Viewers on five continents watched the Christmas Eve service at St. Gregory’s Episcopal Church in Boca Raton. The COVID-19 pandemic caused it.
A year ago, after restrictions had kicked in with little notice and congregations were scrambling as Holy Week approached, I spoke with The Rev. Andrew Sherman, St. Gregory’s rector. We spoke about what has changed, what hasn’t changed and what he doesn’t want to change.
Which brings us to that Christmas Eve live stream. “Our impact was global,” Rev. Sherman said, still with wonder in his voice. “We don’t want that to stop.”
Indeed, Rev. Sherman said St. Gregory’s in the last year through virtual services—started when worshipers couldn’t come—has “identified a number of people who are not residents (of the Boca Raton area) but have connected” with the church. Live stream services also allow seasonal South Floridians to stay close to places of worship. Rev. Sherman has heard similar sentiment from the area’s rabbis and imams.
In addition, St. Gregory’s created a virtual pilgrimage to the Holy Land that the church showed during Lent. “It was pretty creative,” Rev. Sherman said, and quite popular. He anticipates that and similar productions becoming permanent features of the church.
Those are the hopeful developments from the pandemic. Rev. Sherman acknowledged, though, that the day-to-day pandemic grind has worn on him and the staff. “It can be tiring to constantly reinvent yourself.”
St. Gregory’s now holds in-person services with limited capacity and virus precautions. There’s no public signing. Many of the rules come from the Episcopal diocese. “We’re very hierarchical,” Rev. Sherman said of his church.
The hybrid format continues to “challenge some of our older members” who feel safer watching but have few or no computer skills. According to a Pew Research poll, only about 40 percent of Christians in the United States plan to attend Easter services in person, compared to 62 percent in a normal year.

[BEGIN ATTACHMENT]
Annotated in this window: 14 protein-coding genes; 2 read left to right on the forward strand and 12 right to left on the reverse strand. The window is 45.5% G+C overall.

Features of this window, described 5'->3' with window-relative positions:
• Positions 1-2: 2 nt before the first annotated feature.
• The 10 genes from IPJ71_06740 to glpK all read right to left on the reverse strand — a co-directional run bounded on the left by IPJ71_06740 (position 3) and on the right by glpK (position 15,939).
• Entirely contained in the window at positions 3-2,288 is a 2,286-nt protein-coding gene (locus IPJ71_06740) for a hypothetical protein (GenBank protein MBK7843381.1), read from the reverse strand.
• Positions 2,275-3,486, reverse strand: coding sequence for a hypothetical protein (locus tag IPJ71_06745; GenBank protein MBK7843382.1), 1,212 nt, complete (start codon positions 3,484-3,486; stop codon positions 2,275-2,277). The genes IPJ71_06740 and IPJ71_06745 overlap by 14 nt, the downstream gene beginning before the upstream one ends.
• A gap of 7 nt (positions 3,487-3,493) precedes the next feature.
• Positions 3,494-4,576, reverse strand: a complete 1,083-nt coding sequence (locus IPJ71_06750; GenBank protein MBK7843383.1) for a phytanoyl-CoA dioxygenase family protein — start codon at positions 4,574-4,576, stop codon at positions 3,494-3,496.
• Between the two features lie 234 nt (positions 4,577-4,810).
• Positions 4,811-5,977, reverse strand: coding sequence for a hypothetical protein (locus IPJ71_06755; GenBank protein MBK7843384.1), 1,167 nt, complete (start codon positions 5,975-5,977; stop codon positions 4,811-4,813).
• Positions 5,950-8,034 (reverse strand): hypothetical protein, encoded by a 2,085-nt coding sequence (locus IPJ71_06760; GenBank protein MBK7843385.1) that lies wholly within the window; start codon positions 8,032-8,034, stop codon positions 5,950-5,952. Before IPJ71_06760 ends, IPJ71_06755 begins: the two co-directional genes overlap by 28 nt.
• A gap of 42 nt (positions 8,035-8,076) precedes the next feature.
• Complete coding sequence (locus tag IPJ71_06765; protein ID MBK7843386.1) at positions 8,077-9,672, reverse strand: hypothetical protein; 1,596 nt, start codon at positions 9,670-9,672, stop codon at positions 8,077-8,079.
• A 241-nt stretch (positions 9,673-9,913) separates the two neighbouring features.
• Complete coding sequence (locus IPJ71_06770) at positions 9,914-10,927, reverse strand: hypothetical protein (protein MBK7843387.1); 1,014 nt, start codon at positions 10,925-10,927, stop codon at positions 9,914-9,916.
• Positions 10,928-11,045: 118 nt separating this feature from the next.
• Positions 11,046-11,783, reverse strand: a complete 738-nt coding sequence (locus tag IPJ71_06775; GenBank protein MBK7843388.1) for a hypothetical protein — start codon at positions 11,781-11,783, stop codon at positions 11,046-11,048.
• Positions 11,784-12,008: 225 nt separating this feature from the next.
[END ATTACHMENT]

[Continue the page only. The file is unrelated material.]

Among the St. Gregory’s congregants, Rev. Sherman said, there have been “several” deaths from COVID-19 and “many cases.” One of those was his, last July, even though he had followed all protocols. His case was mild and he has been vaccinated. Boca Raton Regional Hospital included clergy when it vaccinated health care workers.
Amid the reinvention, the mission hasn’t changed. St. Gregory’s now has an outside shower for those in need. The church has opened what Rev. Sherman called “a 24/7 food pantry,” in partnership with B’nai Torah Congregation just west of Boca Raton on Southwest 18th Street.
Like all houses of worship, St. Gregory’s especially worries about mental health 13 months into the pandemic. “It’s been trying for many,” Rev. Sherman said. “I’m feeling it, too.
“Rhythms are good things. We need them back. The simple act of touching is incalculable.”
Yet the crisis also brought into even sharper focus what those in the clergy mean to the community and their congregants. Even as the pandemic conditions drain him, Rev. Sherman said, they renew him.
“God hasn’t been quarantined. Our work is life-giving and sustaining. It’s what we are called to do.”
Vaccinations in PBC
Palm Beach County is doing better than the rest of the state and the country on COVID-19 vaccinations.
According to the latest data, 57.1 percent of county residents 65 and over are fully vaccinated. That compares to 49.3 percent in Florida and 45.9 percent nationally.
Overall, 17.7 percent of county residents have received both shots. Statewide, it’s only 14.3 percent. Nationally, the total is 14.7 percent.
Elective surgeries back
Here’s one sign of normal life amid the pandemic. Boca Raton Regional, a spokesman said, is on a normal elective surgery schedule.